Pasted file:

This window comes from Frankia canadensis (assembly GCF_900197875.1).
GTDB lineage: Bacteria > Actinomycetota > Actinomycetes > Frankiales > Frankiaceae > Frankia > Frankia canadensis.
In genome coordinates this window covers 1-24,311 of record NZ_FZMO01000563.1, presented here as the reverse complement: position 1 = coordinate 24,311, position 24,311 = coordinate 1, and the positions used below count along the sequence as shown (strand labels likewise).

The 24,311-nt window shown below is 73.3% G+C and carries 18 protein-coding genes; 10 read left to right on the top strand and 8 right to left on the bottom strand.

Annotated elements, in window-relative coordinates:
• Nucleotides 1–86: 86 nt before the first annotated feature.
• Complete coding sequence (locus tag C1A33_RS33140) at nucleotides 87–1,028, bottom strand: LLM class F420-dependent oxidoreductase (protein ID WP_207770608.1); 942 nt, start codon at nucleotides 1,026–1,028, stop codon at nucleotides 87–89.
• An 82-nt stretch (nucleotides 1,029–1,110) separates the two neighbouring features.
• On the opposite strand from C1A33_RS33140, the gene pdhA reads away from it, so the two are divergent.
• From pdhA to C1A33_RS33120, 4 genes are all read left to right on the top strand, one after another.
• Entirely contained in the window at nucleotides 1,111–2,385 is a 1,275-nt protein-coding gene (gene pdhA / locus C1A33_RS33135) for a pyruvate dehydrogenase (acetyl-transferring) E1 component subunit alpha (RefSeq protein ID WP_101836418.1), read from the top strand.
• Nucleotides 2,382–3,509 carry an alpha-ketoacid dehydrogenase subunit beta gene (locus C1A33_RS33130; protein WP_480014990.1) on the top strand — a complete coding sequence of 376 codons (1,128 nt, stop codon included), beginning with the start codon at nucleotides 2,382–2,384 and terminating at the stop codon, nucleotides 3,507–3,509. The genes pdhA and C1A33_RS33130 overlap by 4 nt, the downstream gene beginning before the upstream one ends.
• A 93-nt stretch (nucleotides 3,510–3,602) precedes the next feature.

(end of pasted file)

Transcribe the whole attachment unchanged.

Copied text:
This window comes from Frankia canadensis (assembly GCF_900197875.1).
GTDB lineage: Bacteria > Actinomycetota > Actinomycetes > Frankiales > Frankiaceae > Frankia > Frankia canadensis.
In genome coordinates this window covers 1-24,311 of record NZ_FZMO01000563.1, presented here as the reverse complement: position 1 = coordinate 24,311, position 24,311 = coordinate 1, and the positions used below count along the sequence as shown (strand labels likewise).

The 24,311-nt window shown below is 73.3% G+C and carries 18 protein-coding genes; 10 read left to right on the top strand and 8 right to left on the bottom strand.

Annotated elements, in window-relative coordinates:
• Nucleotides 1–86: 86 nt before the first annotated feature.
• Complete coding sequence (locus tag C1A33_RS33140) at nucleotides 87–1,028, bottom strand: LLM class F420-dependent oxidoreductase (protein ID WP_207770608.1); 942 nt, start codon at nucleotides 1,026–1,028, stop codon at nucleotides 87–89.
• An 82-nt stretch (nucleotides 1,029–1,110) separates the two neighbouring features.
• On the opposite strand from C1A33_RS33140, the gene pdhA reads away from it, so the two are divergent.
• From pdhA to C1A33_RS33120, 4 genes are all read left to right on the top strand, one after another.
• Entirely contained in the window at nucleotides 1,111–2,385 is a 1,275-nt protein-coding gene (gene pdhA / locus C1A33_RS33135) for a pyruvate dehydrogenase (acetyl-transferring) E1 component subunit alpha (RefSeq protein ID WP_101836418.1), read from the top strand.
• Nucleotides 2,382–3,509 carry an alpha-ketoacid dehydrogenase subunit beta gene (locus C1A33_RS33130; protein WP_480014990.1) on the top strand — a complete coding sequence of 376 codons (1,128 nt, stop codon included), beginning with the start codon at nucleotides 2,382–2,384 and terminating at the stop codon, nucleotides 3,507–3,509. The genes pdhA and C1A33_RS33130 overlap by 4 nt, the downstream gene beginning before the upstream one ends.
• A 93-nt stretch (nucleotides 3,510–3,602) precedes the next feature.